System on Chip Seminar

Galois Field Instruction Set Accelerator in the StarCore SC140 DSP

The capacity of communication channels is improved by forward error correction schemes. In ADSL, the Reed Solomon algorithm is chosen for error detection and correction. It belongs to the family of linear block codes and is based on arithmetics over Galois fields.

Implementing Galois arithmetics on the StarCore SC140 DSP using conventional arithmetics and look-up tables, renders the Reed Solomon algorithm as the bottleneck of the ADSL application.

The solution is to perform Galois field operations on a dedicated hardware element. We chose an instruction set accelerator (ISA). The ISA plug-in module provides a means of enhancing the SC140 instruction set in accordance with the core program flow, using the core control system. This type of acceleration is mainly suitable for enhancing special arithmetic algorithms that their processing is merged with the core?s flow. Thus the overhead of the program control of the module is eliminated without any penalty of its instruction set size. 24 bits of encoding space are dedicated to the ISA instruction set, thus practically there is no limit of the number of operations that can be executed in parallel to the core?s instructions. In addition, there is no need for interrupt based communication protocol between the accelerator and the core, as common in coprocessors.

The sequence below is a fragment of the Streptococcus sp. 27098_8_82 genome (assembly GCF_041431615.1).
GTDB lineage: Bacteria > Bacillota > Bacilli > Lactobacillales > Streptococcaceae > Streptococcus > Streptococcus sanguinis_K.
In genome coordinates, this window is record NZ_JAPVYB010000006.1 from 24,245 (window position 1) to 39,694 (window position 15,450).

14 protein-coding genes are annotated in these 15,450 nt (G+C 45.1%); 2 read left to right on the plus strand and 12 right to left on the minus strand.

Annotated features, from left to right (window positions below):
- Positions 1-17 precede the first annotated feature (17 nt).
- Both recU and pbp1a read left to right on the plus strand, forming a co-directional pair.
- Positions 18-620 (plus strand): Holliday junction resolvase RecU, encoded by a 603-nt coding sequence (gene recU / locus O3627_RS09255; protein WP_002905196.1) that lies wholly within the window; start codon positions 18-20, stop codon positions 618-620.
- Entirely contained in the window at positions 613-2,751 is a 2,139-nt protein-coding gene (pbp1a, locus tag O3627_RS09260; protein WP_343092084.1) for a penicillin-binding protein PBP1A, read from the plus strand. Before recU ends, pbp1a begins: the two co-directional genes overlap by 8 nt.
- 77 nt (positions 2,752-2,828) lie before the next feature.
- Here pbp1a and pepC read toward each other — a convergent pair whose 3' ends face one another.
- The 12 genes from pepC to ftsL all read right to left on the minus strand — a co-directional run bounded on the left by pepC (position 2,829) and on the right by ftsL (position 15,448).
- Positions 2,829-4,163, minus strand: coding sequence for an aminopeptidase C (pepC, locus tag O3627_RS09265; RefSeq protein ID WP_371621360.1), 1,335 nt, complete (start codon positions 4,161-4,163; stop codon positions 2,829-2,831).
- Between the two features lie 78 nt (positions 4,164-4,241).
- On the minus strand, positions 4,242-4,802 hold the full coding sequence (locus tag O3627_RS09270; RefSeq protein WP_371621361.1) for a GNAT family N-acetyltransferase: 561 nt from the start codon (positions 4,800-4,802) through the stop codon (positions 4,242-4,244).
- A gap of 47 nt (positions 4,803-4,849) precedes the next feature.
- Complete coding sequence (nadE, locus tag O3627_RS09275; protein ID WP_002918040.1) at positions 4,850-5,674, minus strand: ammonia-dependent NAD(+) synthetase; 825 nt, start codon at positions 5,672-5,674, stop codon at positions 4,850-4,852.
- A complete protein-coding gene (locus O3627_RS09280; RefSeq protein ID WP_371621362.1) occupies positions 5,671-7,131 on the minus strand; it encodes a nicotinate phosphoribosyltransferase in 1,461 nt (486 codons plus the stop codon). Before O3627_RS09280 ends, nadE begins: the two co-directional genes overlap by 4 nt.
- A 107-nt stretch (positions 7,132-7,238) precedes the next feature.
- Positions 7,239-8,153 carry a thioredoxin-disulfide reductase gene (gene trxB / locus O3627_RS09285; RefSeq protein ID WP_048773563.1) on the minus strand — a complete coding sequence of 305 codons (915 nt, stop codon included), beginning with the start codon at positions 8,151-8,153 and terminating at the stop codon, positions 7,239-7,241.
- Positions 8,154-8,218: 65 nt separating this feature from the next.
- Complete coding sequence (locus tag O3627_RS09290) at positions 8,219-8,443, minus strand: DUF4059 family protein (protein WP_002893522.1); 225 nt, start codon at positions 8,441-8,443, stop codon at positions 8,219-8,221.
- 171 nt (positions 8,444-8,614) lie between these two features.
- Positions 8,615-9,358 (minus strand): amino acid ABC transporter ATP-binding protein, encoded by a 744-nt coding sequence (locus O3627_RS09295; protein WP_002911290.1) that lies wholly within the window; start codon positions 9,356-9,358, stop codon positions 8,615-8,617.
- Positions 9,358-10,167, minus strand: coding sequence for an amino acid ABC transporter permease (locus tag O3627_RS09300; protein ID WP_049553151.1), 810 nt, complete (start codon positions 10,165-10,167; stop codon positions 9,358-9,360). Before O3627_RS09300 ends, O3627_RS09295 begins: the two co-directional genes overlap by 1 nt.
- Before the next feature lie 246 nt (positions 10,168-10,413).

Galois field algebra is an ideal candidate for this type of accelerator by being a special arithmetic with the need for special operations. About 50 different instructions were defined in the GFISA thus the cycle count could be reduced to its minimum.

The problematic parts of the algorithm on the DSP were identified as polynomial evaluation and MAC (multiply-accumulate) operations over Galois fields and thus implemented in a GFISA (Galois field ISA). The cycle count using the GFISA is reduced by a factor of 20 compared to the cycle count of the SC140.

The idea was proven at high-level. The ISA is expected to consume only few additional silicon area and power.

  SoC 1999

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